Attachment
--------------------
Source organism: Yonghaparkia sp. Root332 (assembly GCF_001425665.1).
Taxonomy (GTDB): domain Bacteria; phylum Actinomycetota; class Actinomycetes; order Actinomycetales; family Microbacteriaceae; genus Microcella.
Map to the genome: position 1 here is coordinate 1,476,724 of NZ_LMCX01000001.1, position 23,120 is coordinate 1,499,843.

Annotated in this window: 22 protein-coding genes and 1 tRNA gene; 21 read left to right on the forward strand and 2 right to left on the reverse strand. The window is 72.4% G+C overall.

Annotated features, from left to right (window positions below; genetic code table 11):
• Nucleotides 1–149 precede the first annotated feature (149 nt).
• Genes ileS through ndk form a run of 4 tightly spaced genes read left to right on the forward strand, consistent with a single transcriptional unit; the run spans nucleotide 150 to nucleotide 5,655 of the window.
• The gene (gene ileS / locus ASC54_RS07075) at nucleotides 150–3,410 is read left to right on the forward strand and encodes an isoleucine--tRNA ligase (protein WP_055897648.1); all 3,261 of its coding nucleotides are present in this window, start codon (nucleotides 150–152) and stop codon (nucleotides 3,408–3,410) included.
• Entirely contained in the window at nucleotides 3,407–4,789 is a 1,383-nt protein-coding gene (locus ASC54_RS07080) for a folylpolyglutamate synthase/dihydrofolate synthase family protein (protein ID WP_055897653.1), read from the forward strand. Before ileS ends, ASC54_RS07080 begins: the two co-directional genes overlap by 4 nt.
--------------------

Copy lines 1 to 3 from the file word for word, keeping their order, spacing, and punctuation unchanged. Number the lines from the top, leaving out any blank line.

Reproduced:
Source organism: Yonghaparkia sp. Root332 (assembly GCF_001425665.1).
Taxonomy (GTDB): domain Bacteria; phylum Actinomycetota; class Actinomycetes; order Actinomycetales; family Microbacteriaceae; genus Microcella.
Map to the genome: position 1 here is coordinate 1,476,724 of NZ_LMCX01000001.1, position 23,120 is coordinate 1,499,843.